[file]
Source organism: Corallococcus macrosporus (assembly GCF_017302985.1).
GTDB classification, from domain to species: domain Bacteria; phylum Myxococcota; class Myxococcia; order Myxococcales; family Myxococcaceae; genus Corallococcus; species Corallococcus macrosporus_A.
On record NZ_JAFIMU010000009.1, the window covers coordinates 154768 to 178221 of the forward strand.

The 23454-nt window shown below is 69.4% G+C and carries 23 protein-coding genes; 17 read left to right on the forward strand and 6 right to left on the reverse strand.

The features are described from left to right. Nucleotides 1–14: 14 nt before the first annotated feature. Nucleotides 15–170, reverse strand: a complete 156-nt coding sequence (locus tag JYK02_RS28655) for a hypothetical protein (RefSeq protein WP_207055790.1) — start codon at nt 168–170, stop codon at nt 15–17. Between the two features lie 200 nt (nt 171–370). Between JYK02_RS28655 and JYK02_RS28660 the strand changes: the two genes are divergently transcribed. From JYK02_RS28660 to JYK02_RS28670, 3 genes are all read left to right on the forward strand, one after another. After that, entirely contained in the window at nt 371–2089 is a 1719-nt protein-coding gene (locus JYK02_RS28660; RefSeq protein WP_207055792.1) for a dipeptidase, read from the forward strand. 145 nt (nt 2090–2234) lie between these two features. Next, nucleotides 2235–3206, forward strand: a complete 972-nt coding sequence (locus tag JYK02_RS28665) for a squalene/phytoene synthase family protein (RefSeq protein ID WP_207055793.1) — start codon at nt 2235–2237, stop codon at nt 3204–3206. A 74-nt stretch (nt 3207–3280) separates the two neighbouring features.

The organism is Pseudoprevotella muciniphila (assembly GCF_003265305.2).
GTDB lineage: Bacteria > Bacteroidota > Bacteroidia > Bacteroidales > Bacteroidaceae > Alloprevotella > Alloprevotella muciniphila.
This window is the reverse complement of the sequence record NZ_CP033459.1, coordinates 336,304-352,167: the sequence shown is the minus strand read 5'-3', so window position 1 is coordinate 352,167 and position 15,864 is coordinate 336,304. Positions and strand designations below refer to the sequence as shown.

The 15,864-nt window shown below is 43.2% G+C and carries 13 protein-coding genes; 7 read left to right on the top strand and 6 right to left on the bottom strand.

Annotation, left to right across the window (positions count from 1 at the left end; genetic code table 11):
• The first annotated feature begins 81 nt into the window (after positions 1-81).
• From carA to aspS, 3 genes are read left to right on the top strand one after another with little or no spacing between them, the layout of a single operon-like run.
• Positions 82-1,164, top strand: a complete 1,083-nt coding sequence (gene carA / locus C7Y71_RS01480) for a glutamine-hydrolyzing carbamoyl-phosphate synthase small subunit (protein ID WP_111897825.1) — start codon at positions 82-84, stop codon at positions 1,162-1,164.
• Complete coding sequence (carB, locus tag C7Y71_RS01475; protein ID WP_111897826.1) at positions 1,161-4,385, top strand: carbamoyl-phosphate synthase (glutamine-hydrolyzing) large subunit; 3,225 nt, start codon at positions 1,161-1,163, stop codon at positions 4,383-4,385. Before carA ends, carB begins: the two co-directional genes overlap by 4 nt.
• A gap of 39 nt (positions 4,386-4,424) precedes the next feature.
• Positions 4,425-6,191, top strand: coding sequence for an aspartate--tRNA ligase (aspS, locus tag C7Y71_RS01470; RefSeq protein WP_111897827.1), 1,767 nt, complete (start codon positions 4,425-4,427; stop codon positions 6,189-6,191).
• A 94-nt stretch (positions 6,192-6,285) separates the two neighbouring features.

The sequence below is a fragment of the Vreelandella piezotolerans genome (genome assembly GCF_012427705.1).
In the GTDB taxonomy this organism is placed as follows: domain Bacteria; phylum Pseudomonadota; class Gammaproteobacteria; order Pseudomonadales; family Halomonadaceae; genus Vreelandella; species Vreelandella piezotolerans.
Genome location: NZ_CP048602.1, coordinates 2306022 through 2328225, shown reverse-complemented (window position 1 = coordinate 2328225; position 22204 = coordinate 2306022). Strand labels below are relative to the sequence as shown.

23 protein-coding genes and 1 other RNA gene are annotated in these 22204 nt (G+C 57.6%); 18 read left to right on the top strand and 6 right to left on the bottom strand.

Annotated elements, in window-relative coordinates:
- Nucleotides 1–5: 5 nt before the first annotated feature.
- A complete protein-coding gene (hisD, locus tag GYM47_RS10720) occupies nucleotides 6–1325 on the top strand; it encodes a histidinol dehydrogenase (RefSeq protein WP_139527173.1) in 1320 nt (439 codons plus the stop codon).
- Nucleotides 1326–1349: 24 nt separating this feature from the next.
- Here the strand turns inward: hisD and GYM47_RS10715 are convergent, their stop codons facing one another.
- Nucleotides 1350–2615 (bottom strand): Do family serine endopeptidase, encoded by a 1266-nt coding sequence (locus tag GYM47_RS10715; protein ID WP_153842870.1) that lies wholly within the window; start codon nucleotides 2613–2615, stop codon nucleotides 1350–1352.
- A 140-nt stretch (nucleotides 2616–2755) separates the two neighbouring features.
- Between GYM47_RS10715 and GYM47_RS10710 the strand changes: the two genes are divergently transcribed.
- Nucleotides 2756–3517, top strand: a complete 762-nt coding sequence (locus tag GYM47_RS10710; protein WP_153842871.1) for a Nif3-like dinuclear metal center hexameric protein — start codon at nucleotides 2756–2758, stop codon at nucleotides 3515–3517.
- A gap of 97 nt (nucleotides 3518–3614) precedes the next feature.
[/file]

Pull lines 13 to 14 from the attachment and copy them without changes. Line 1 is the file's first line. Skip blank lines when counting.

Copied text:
• Positions 82-1,164, top strand: a complete 1,083-nt coding sequence (gene carA / locus C7Y71_RS01480) for a glutamine-hydrolyzing carbamoyl-phosphate synthase small subunit (protein ID WP_111897825.1) — start codon at positions 82-84, stop codon at positions 1,162-1,164.
• Complete coding sequence (carB, locus tag C7Y71_RS01475; protein ID WP_111897826.1) at positions 1,161-4,385, top strand: carbamoyl-phosphate synthase (glutamine-hydrolyzing) large subunit; 3,225 nt, start codon at positions 1,161-1,163, stop codon at positions 4,383-4,385. Before carA ends, carB begins: the two co-directional genes overlap by 4 nt.